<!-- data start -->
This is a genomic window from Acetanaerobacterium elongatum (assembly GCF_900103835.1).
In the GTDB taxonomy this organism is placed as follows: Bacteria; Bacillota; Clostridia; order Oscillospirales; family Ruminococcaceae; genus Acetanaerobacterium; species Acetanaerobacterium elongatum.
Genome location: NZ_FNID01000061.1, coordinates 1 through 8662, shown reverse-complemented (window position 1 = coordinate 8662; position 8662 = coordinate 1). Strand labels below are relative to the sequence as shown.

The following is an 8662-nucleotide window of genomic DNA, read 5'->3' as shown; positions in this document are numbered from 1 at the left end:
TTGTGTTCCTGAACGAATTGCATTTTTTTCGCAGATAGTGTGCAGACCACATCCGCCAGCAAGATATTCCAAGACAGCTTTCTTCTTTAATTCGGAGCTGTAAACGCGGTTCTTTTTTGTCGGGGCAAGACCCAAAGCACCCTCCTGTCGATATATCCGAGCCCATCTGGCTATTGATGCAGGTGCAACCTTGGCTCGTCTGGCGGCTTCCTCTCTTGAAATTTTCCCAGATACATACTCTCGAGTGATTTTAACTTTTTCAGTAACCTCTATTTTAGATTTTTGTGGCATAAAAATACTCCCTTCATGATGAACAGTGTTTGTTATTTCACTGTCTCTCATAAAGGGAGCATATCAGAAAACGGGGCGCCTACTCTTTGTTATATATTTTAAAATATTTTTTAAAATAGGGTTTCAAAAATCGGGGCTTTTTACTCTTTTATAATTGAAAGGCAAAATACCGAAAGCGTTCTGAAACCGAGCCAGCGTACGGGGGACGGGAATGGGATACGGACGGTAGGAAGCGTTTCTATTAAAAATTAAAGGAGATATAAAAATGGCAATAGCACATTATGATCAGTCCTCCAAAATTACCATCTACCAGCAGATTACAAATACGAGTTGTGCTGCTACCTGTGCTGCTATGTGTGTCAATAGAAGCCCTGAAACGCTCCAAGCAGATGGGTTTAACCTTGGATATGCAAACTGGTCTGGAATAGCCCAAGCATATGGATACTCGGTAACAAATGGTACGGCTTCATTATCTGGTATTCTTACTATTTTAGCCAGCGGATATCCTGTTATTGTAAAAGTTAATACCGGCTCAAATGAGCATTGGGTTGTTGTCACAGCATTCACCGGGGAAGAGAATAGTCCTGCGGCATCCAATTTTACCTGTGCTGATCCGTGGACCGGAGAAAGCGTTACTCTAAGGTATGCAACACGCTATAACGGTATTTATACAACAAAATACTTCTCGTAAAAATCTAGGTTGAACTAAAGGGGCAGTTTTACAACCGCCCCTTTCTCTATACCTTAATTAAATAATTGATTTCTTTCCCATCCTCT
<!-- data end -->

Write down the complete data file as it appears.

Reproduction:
This is a genomic window from Acetanaerobacterium elongatum (assembly GCF_900103835.1).
In the GTDB taxonomy this organism is placed as follows: Bacteria; Bacillota; Clostridia; order Oscillospirales; family Ruminococcaceae; genus Acetanaerobacterium; species Acetanaerobacterium elongatum.
Genome location: NZ_FNID01000061.1, coordinates 1 through 8662, shown reverse-complemented (window position 1 = coordinate 8662; position 8662 = coordinate 1). Strand labels below are relative to the sequence as shown.

The following is an 8662-nucleotide window of genomic DNA, read 5'->3' as shown; positions in this document are numbered from 1 at the left end:
TTGTGTTCCTGAACGAATTGCATTTTTTTCGCAGATAGTGTGCAGACCACATCCGCCAGCAAGATATTCCAAGACAGCTTTCTTCTTTAATTCGGAGCTGTAAACGCGGTTCTTTTTTGTCGGGGCAAGACCCAAAGCACCCTCCTGTCGATATATCCGAGCCCATCTGGCTATTGATGCAGGTGCAACCTTGGCTCGTCTGGCGGCTTCCTCTCTTGAAATTTTCCCAGATACATACTCTCGAGTGATTTTAACTTTTTCAGTAACCTCTATTTTAGATTTTTGTGGCATAAAAATACTCCCTTCATGATGAACAGTGTTTGTTATTTCACTGTCTCTCATAAAGGGAGCATATCAGAAAACGGGGCGCCTACTCTTTGTTATATATTTTAAAATATTTTTTAAAATAGGGTTTCAAAAATCGGGGCTTTTTACTCTTTTATAATTGAAAGGCAAAATACCGAAAGCGTTCTGAAACCGAGCCAGCGTACGGGGGACGGGAATGGGATACGGACGGTAGGAAGCGTTTCTATTAAAAATTAAAGGAGATATAAAAATGGCAATAGCACATTATGATCAGTCCTCCAAAATTACCATCTACCAGCAGATTACAAATACGAGTTGTGCTGCTACCTGTGCTGCTATGTGTGTCAATAGAAGCCCTGAAACGCTCCAAGCAGATGGGTTTAACCTTGGATATGCAAACTGGTCTGGAATAGCCCAAGCATATGGATACTCGGTAACAAATGGTACGGCTTCATTATCTGGTATTCTTACTATTTTAGCCAGCGGATATCCTGTTATTGTAAAAGTTAATACCGGCTCAAATGAGCATTGGGTTGTTGTCACAGCATTCACCGGGGAAGAGAATAGTCCTGCGGCATCCAATTTTACCTGTGCTGATCCGTGGACCGGAGAAAGCGTTACTCTAAGGTATGCAACACGCTATAACGGTATTTATACAACAAAATACTTCTCGTAAAAATCTAGGTTGAACTAAAGGGGCAGTTTTACAACCGCCCCTTTCTCTATACCTTAATTAAATAATTGATTTCTTTCCCATCCTCT